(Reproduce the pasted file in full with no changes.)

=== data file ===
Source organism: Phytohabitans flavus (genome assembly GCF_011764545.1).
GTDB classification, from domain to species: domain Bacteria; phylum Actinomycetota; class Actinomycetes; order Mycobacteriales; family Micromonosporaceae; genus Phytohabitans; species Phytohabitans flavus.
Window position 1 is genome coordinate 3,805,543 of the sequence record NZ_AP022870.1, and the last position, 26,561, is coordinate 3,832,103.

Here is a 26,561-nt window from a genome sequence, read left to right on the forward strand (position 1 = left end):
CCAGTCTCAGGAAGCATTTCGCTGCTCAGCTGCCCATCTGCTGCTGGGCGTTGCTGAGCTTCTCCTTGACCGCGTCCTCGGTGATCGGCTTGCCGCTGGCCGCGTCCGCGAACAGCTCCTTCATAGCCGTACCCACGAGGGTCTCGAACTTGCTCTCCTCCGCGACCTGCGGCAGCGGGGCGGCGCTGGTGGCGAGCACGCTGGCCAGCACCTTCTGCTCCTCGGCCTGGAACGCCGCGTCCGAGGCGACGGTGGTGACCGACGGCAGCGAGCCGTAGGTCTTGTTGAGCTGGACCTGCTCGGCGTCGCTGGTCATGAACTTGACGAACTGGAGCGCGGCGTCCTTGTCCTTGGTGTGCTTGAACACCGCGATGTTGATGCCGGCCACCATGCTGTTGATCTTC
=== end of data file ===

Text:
Source organism: Phytohabitans flavus (genome assembly GCF_011764545.1).
GTDB classification, from domain to species: domain Bacteria; phylum Actinomycetota; class Actinomycetes; order Mycobacteriales; family Micromonosporaceae; genus Phytohabitans; species Phytohabitans flavus.
Window position 1 is genome coordinate 3,805,543 of the sequence record NZ_AP022870.1, and the last position, 26,561, is coordinate 3,832,103.

Here is a 26,561-nt window from a genome sequence, read left to right on the forward strand (position 1 = left end):
CCAGTCTCAGGAAGCATTTCGCTGCTCAGCTGCCCATCTGCTGCTGGGCGTTGCTGAGCTTCTCCTTGACCGCGTCCTCGGTGATCGGCTTGCCGCTGGCCGCGTCCGCGAACAGCTCCTTCATAGCCGTACCCACGAGGGTCTCGAACTTGCTCTCCTCCGCGACCTGCGGCAGCGGGGCGGCGCTGGTGGCGAGCACGCTGGCCAGCACCTTCTGCTCCTCGGCCTGGAACGCCGCGTCCGAGGCGACGGTGGTGACCGACGGCAGCGAGCCGTAGGTCTTGTTGAGCTGGACCTGCTCGGCGTCGCTGGTCATGAACTTGACGAACTGGAGCGCGGCGTCCTTGTCCTTGGTGTGCTTGAACACCGCGATGTTGATGCCGGCCACCATGCTGTTGATCTTC